In December, 2005, reform was in the air at the stolid United Nations. Kofi Annan, then Secretary General, established whistleblower protections for everyone who worked there, together with a new Ethics Office to receive the disclosures of wrongdoing from employees and appeals for relief from reprisal. 

That was the high point for U.N. employees who spotted corruption and wrongdoing at an organization that claims a moral mandate from the world, but allows no government anywhere to investigate or monitor its behavior except in the most general sense. 

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It’s been drastically downhill ever since. The U.N. wishes transparency and accountability on every other important institution in the world -- but here is what the U.N. does, as opposed to what it says:

As early as 2007, when an employee of the United Nations Development Program (UNDP) in North Korea revealed that the operation in Pyongyang was a sorry mess of illegal procedures and forbidden hard currency transfers to the regime, his superiors left him jobless. 

When the new U.N. Ethics Officer recommended an investigation, UNDP’s then-Executive Director, Kemal Dervis, suddenly decreed that Annan’s whistleblower bulletin did not apply to his organization

Current Secretary General Ban Ki-Moon essentially agreed. He allowed UNDP to exempt itself from the rulings of the Ethics Office and  tacitly encouraged other U.N. agencies to do the same. 

The U.N. Ethics Office has devolved into a hodgepodge of fiefdoms, many of them lacking the autonomy needed to be effective and impartial. The policy became an assortment of gerrymandered proclamations.

Since then, the Ethics Office has become even more of an embarrassment.   At the Government Accountability Project (GAP) in Washington, where we work to protect U.N. whistleblowers, we found that from 2006 to 2011, the Office received 297 appeals from U.N. employees for protection from reprisal and referred eight cases for investigation. 

Only one case of retaliation during that period was validated, and to date, that whistleblower has not received adequate protection.

Until recently, U.N. whistleblowers had another avenue for justice when the Ethics process failed: they could appeal to the U.N.’s  internal tribunals for relief.  In early September, however, that changed too, when the U.N. Appeals Tribunal delivered a tortured ruling in the case of an American whistleblower named  James Wasserstrom, who had exposed a huge scandal.

In 2007, Wasserstrom uncovered a $500 million kickback scheme in Kosovo between national government officials and U.N. officers. He reported it to the Ethics Office and participated in an investigation.  When his role in  the Kosovo investigation was discovered, he was arrested, his apartment was searched, his car seized, and he was banned from U.N. premises.  He appealed to the U.N. Ethics Office for relief and protection, and it referred his allegations for investigation.

That’s where justice ran aground. The investigators said they found no retaliation.  The danger and devastation visited upon Wasserstrom were the random actions of rogue actors, they reported.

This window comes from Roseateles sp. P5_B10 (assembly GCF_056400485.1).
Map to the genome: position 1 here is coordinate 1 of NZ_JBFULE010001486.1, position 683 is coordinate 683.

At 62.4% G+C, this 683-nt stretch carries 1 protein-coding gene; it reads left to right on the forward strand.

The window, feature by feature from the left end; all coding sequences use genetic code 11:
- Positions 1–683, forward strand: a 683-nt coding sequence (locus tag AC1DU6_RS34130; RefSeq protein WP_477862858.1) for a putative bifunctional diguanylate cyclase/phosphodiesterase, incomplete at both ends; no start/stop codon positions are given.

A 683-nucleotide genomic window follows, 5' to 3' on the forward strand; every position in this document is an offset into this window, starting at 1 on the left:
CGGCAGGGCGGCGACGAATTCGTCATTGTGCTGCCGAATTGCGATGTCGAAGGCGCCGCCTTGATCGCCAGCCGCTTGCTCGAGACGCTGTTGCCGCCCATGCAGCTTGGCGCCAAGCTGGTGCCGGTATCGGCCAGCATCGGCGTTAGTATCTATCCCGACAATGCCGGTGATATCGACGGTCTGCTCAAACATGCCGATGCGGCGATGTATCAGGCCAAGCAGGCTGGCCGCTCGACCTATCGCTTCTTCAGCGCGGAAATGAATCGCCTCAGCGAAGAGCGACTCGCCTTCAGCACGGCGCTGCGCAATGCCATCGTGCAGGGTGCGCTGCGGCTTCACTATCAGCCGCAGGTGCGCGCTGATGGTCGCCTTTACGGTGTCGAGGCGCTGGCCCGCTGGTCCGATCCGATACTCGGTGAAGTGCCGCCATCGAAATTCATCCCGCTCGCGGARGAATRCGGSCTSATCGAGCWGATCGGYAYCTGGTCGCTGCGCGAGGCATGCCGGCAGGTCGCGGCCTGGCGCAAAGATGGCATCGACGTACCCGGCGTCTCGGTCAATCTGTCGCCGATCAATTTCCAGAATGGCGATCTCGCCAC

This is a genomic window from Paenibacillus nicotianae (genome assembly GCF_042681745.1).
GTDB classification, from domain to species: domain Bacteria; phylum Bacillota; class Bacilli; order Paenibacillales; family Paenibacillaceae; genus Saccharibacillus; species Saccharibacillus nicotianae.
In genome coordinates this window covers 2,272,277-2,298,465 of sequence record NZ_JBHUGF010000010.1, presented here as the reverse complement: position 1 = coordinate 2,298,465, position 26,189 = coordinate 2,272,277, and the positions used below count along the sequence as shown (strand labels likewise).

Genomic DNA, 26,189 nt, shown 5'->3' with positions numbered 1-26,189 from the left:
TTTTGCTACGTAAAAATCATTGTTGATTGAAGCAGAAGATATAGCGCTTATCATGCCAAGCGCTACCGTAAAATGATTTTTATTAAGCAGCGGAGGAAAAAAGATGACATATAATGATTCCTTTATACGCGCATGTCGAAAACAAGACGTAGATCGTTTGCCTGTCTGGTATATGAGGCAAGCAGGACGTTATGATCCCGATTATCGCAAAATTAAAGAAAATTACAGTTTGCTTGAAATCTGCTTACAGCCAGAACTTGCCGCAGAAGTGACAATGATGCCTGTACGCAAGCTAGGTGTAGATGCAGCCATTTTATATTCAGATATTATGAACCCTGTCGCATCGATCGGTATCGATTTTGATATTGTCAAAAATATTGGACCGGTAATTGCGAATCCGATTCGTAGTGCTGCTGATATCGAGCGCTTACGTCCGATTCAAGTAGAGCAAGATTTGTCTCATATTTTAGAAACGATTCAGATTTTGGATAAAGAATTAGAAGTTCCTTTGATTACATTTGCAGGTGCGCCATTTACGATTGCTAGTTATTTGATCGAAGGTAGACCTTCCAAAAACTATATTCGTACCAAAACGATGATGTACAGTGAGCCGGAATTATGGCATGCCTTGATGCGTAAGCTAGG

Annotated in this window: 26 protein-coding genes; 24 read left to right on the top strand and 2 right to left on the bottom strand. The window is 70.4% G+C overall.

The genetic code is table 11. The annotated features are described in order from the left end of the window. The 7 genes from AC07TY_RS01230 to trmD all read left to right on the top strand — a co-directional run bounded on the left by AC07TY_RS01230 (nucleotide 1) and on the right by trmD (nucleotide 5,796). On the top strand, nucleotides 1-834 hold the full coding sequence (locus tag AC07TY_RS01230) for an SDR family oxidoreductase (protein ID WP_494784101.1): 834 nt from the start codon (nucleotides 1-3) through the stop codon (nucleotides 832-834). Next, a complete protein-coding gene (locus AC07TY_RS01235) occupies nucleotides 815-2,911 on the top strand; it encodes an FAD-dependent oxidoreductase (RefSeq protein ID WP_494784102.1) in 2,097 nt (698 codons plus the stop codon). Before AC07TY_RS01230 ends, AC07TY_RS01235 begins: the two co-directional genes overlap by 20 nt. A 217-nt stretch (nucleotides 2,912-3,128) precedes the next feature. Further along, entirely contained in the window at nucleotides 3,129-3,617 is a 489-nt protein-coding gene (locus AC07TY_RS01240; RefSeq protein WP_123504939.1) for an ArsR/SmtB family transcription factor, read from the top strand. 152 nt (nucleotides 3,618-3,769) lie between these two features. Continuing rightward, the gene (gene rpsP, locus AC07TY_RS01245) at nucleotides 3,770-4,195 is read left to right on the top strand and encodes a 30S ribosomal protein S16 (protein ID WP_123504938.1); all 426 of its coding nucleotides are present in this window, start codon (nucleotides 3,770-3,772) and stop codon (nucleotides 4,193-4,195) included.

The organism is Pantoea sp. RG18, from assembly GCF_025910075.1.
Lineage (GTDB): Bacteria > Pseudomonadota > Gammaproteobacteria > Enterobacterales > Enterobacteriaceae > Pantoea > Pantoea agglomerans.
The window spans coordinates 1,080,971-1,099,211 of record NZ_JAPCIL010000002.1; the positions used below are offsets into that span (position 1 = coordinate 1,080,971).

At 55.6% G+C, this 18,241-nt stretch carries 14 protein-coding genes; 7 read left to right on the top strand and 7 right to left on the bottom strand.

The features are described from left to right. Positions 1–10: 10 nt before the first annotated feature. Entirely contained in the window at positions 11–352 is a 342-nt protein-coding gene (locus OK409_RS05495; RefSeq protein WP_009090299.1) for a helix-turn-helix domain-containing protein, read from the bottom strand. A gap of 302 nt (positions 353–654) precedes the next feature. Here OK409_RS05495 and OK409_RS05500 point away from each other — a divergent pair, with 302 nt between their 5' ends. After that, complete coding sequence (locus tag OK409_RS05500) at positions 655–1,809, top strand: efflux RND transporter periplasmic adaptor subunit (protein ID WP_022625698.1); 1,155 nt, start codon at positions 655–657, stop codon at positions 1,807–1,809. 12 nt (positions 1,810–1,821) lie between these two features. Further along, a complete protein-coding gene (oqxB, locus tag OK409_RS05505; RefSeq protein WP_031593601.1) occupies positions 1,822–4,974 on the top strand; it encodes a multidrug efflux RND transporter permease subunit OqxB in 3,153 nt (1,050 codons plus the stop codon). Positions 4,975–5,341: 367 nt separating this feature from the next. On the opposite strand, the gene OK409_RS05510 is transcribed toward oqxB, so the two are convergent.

The conclusion was ludicrous: the “rogue actors” highly coordinated their ostensibly random acts. Wasserstrom and his attorney found phone records that revealed multiple contacts between the “rogue actors “and the Kosovo police searching Wasserstrom’s apartment.  Nonetheless, the Ethics Office closed the case.

Wasserstrom went to the U.N. Dispute Tribunal, where he initially  won his case--but Ban Ki-moon’s office, no less, appealed.  Three weeks ago, the Appeals Tribunal (UNAT) invalidated a lower tribunal’s finding in Wasserstrom’s case and ruled that the U.N. justice system could not review Ethics Office operations without compromising the Office’s independence. 

For good measure, the UNAT found that Wasserstrom’s case was also ineligible for Tribunal review because he had neglected to follow a procedure that did not exist at the time he filed.

The ruling was preposterous, but under U.N. rules the decision of the Appeals Tribunal is final and binding. In short, whistleblower protections at the U.N .are now officially inoperative. 

One victim of the process likened the policy to wax fruit: “It looks good,” he said, “but you can’t eat it.”

Only the U.S. is ever likely to fix this broken process, and Congress is trying. To ensure real protection for whistleblowers, the Congress enacted legislation that obliges the Secretary of State to vouch for the effectiveness of each U.N. body’s whistleblower protection policy, or 15 percent of the U.S .contribution to that agency is supposed to be withheld. 

Yet Secretary of State John Kerry has certified that everything is fine, despite the U.N.’s miserable record over nearly  a decade. Moreover, the position in the U.S. mission to the U.N. dedicated to management and reform, which could pressure the organization to do better, has gone unfilled for nearly a year. 

If the U.S. is serious about protecting  from career-wrecking retaliation those who report waste, fraud and abuse at the United Nations, and also about protecting billions of U.S. tax dollars sent to the organization, Congress needs to look carefully at the evidence behind John Kerry’s  certifications.  And a real reformer should be nominated to fill the US/U.N. management reform post.

We need the light that honest whistleblowers can shed on the U.N. more than ever. And at the moment, the lights have gone out.

Beatrice Edwards is the Executive Director of the Government Accountability Project and works with U.N. whistleblowers.